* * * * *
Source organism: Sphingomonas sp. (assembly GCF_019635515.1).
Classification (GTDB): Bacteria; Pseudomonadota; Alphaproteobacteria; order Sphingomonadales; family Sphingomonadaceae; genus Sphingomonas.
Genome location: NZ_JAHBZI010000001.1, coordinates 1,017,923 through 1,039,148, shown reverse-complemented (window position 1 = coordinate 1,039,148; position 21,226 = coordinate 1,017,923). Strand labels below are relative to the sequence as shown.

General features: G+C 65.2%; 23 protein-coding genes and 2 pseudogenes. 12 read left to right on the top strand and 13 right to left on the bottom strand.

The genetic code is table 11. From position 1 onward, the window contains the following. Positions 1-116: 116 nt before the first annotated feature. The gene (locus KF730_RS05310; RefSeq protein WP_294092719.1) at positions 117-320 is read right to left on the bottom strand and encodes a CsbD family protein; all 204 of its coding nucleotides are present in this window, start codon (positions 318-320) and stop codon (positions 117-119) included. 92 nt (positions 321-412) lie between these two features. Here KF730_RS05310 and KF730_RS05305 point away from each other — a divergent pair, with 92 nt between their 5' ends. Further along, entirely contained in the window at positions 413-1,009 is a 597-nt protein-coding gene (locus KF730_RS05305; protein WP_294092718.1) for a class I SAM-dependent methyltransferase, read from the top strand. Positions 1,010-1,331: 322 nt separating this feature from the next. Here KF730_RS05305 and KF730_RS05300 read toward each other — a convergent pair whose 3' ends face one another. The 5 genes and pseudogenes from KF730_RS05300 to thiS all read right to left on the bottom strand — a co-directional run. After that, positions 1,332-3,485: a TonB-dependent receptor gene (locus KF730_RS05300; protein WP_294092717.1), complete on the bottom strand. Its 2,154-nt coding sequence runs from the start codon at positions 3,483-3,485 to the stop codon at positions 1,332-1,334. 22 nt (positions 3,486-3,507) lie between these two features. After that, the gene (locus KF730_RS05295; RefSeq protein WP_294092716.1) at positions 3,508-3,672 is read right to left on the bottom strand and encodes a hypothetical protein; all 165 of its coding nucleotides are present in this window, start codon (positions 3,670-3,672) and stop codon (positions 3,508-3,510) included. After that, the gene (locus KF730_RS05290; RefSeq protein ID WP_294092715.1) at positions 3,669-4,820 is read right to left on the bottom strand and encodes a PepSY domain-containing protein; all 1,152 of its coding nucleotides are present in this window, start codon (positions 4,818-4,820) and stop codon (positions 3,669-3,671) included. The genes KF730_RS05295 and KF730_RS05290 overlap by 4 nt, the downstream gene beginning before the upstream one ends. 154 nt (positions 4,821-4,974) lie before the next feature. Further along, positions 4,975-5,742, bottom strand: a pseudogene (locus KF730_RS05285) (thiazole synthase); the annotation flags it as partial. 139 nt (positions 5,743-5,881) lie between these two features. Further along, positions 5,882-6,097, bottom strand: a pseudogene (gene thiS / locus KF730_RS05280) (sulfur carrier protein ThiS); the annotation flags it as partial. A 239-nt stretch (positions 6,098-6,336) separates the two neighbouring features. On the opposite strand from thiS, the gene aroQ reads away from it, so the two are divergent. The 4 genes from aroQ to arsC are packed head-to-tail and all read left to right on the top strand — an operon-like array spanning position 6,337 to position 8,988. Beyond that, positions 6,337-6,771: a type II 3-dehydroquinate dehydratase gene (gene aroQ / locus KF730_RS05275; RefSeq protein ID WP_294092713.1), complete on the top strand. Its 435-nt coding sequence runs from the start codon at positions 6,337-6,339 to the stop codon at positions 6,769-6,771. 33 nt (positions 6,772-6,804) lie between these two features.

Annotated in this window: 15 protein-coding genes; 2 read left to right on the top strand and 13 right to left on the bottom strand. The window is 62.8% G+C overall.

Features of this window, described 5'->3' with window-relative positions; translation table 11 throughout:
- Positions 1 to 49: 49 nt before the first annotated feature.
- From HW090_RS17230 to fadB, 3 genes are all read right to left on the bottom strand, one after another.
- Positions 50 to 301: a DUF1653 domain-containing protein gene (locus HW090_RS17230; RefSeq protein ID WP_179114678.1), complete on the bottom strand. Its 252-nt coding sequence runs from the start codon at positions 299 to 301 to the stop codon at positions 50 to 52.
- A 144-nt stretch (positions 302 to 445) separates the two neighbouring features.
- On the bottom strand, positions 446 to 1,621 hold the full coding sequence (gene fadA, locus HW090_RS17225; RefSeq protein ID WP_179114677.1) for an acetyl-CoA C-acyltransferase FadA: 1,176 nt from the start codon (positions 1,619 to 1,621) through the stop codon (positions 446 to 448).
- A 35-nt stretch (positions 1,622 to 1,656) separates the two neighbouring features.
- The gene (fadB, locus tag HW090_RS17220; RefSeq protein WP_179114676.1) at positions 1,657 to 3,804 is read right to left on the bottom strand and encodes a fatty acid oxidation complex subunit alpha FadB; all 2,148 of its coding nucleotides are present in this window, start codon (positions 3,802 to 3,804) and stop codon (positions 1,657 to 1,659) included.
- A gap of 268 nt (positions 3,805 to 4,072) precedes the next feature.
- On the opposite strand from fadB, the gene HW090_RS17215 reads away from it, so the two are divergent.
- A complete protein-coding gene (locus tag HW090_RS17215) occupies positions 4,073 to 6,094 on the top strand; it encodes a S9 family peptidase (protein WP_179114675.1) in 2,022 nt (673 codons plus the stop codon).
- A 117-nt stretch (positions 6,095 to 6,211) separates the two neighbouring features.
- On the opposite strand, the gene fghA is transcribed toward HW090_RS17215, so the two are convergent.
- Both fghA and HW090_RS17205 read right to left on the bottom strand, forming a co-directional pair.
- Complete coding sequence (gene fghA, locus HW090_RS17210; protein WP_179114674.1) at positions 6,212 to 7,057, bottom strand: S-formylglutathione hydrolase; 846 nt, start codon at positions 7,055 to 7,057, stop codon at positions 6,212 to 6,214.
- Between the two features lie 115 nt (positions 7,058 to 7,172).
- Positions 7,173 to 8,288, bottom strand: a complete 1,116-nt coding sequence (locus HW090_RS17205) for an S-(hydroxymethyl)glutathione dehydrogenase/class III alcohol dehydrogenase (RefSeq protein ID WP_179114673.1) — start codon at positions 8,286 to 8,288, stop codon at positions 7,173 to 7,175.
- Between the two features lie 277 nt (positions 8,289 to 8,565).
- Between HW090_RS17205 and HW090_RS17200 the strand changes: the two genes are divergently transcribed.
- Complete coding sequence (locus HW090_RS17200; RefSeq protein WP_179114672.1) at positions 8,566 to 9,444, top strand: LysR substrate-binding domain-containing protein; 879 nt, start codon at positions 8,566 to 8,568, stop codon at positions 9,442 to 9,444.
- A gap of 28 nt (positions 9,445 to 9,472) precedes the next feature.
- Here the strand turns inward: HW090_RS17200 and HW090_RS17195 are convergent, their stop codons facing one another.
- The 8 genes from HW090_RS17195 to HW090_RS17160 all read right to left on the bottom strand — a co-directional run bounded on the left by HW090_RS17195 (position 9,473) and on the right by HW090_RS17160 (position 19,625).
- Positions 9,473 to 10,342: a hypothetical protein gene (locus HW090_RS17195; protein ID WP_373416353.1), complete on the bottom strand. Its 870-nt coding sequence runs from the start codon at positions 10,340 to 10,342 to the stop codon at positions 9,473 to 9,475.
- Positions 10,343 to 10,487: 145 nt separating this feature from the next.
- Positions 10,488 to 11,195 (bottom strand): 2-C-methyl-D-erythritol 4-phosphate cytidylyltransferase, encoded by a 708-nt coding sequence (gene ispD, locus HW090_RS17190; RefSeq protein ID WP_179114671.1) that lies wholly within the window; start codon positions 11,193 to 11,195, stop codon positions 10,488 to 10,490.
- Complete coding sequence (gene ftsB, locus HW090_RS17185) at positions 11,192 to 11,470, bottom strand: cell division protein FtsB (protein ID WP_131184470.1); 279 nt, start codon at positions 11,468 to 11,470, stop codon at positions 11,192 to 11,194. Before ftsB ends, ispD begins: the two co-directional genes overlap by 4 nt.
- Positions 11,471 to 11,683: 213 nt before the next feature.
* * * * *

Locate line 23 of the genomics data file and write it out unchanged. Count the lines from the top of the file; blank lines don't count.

- Positions 7,173 to 8,288, bottom strand: a complete 1,116-nt coding sequence (locus HW090_RS17205) for an S-(hydroxymethyl)glutathione dehydrogenase/class III alcohol dehydrogenase (RefSeq protein ID WP_179114673.1) — start codon at positions 8,286 to 8,288, stop codon at positions 7,173 to 7,175.